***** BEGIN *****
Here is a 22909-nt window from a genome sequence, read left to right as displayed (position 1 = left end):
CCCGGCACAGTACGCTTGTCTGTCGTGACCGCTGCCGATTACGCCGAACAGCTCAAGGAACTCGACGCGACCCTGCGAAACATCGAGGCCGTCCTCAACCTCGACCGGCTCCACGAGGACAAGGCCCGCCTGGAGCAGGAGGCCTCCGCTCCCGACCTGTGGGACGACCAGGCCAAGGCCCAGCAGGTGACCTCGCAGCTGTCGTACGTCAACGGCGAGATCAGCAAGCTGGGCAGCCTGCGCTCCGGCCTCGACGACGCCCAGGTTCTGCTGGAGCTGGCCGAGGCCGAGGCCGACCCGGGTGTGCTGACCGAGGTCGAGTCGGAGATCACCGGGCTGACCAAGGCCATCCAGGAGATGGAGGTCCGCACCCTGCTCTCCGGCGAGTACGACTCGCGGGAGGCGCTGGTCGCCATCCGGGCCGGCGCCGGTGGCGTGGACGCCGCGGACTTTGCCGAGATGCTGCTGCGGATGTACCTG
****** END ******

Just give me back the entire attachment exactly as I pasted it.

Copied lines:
Here is a 22909-nt window from a genome sequence, read left to right as displayed (position 1 = left end):
CCCGGCACAGTACGCTTGTCTGTCGTGACCGCTGCCGATTACGCCGAACAGCTCAAGGAACTCGACGCGACCCTGCGAAACATCGAGGCCGTCCTCAACCTCGACCGGCTCCACGAGGACAAGGCCCGCCTGGAGCAGGAGGCCTCCGCTCCCGACCTGTGGGACGACCAGGCCAAGGCCCAGCAGGTGACCTCGCAGCTGTCGTACGTCAACGGCGAGATCAGCAAGCTGGGCAGCCTGCGCTCCGGCCTCGACGACGCCCAGGTTCTGCTGGAGCTGGCCGAGGCCGAGGCCGACCCGGGTGTGCTGACCGAGGTCGAGTCGGAGATCACCGGGCTGACCAAGGCCATCCAGGAGATGGAGGTCCGCACCCTGCTCTCCGGCGAGTACGACTCGCGGGAGGCGCTGGTCGCCATCCGGGCCGGCGCCGGTGGCGTGGACGCCGCGGACTTTGCCGAGATGCTGCTGCGGATGTACCTG